4 April, 2017. 11:23
ERROL PARKER | Editor-at-large | Contact
Speaking to The Advocate this afternoon from the northern Syrian city of Jisr Ash-Shugur, a freelance reporter has hit back at claims made by various media commentators that nobody cares about the conflict, saying that many of his articles receive up to a dozen unique pageviews.
Payne O’Hourigan was awarded a cadetship at The Betoota Advocate in 2001 after failing nearly all of his Cert I in Journalism classes at Longreach TAFE college. He was hired immediately after explaining in a cover letter that he thought tertiary journalism courses were an ‘unnecessary scam.’
The now 29-year-old had bigger dreams, dreams that took him all the to the other side of the world – where he’s reported on the coalface of popular culture, war and everything in-between.
“I think it’s a fairly inaccurate statement to say that nobody gives a stuff about the ongoing conflict in Syria,” he said.
“My articles are read by around seven people. Nick [Miller] from the Herald gets more, but that’s because he has a desk. I’m not syndicated yet, but I’ve had a few pictures published online and whatnot. Maybe if News and Fairfax and the like didn’t just run syndicated world news in their papers, maybe my clicks might double. Who knows, I’m not concerned.”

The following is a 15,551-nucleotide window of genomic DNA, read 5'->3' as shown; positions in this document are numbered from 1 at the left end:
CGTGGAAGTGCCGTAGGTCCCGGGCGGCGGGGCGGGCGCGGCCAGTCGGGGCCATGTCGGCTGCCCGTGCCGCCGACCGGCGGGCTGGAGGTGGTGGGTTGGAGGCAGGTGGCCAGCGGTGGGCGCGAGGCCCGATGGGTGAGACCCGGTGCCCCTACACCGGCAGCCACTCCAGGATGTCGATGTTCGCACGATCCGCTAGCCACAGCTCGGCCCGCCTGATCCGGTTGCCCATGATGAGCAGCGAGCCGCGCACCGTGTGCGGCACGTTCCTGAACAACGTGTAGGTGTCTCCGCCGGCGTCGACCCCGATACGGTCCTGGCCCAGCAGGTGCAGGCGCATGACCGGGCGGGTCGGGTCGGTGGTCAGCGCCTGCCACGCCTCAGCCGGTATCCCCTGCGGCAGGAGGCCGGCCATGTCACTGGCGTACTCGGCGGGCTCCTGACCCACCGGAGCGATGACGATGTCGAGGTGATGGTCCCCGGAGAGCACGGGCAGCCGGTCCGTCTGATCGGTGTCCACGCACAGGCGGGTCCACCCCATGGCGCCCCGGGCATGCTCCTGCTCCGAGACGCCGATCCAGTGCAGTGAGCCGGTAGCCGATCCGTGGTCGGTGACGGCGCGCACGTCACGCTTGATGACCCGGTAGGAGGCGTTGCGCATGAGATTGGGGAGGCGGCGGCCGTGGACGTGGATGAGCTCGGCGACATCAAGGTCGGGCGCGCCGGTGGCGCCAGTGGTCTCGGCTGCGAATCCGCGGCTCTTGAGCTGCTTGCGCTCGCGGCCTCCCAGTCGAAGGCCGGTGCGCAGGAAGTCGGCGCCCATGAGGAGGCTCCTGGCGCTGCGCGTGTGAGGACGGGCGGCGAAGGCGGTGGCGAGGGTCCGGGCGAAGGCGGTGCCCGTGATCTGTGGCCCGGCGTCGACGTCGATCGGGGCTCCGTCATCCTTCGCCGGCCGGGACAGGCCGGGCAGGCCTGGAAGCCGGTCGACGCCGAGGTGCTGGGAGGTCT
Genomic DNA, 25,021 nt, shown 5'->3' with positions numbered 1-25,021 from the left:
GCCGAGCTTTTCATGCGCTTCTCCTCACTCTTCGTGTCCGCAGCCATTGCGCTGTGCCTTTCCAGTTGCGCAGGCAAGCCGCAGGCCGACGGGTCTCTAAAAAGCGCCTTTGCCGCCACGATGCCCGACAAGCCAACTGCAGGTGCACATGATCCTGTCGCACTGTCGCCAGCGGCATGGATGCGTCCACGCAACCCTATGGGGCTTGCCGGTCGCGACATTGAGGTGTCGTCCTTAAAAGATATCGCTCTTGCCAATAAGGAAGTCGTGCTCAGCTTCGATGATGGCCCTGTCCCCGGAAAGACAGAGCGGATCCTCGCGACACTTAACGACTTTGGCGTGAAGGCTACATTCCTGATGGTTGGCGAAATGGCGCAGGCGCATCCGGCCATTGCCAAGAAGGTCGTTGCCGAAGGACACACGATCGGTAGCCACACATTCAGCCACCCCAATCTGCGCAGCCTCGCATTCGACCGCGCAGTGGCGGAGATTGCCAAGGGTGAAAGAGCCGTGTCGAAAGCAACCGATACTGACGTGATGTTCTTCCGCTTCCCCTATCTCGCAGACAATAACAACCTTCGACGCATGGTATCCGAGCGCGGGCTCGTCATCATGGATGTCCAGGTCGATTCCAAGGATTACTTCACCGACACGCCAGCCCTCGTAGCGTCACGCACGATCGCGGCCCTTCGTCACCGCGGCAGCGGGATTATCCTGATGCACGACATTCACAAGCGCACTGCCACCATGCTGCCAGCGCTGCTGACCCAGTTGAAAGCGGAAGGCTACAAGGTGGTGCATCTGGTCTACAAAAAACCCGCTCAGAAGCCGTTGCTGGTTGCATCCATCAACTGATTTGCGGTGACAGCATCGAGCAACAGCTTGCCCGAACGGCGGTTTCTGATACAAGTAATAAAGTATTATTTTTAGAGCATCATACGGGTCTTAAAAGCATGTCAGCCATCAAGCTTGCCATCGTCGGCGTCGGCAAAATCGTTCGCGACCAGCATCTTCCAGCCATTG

However, representatives from a number of newspapers answered quires made by The Advocate regarding their coverage of the Syrian Civil War and each of them categorically confirmed that nobody cares about it.
“Yeah look, we’re in the business of selling newspapers, not reporting the news,” said one senior Fairfax executive.
“What he said, this isn’t the Smith Family, we’re not handing out news for free. If people want to see world news like one flap of a celebrity’s vagina as they climb out of a Lamborghini, then that’s what we’re going to give them. People don’t want to see other people moments after they had a barrel bomb land next to them,”
“It’s like what the Bond villain from Tomorrow Never Dies said, ‘The first rule of mass media is give the people what they want.'”
More to come.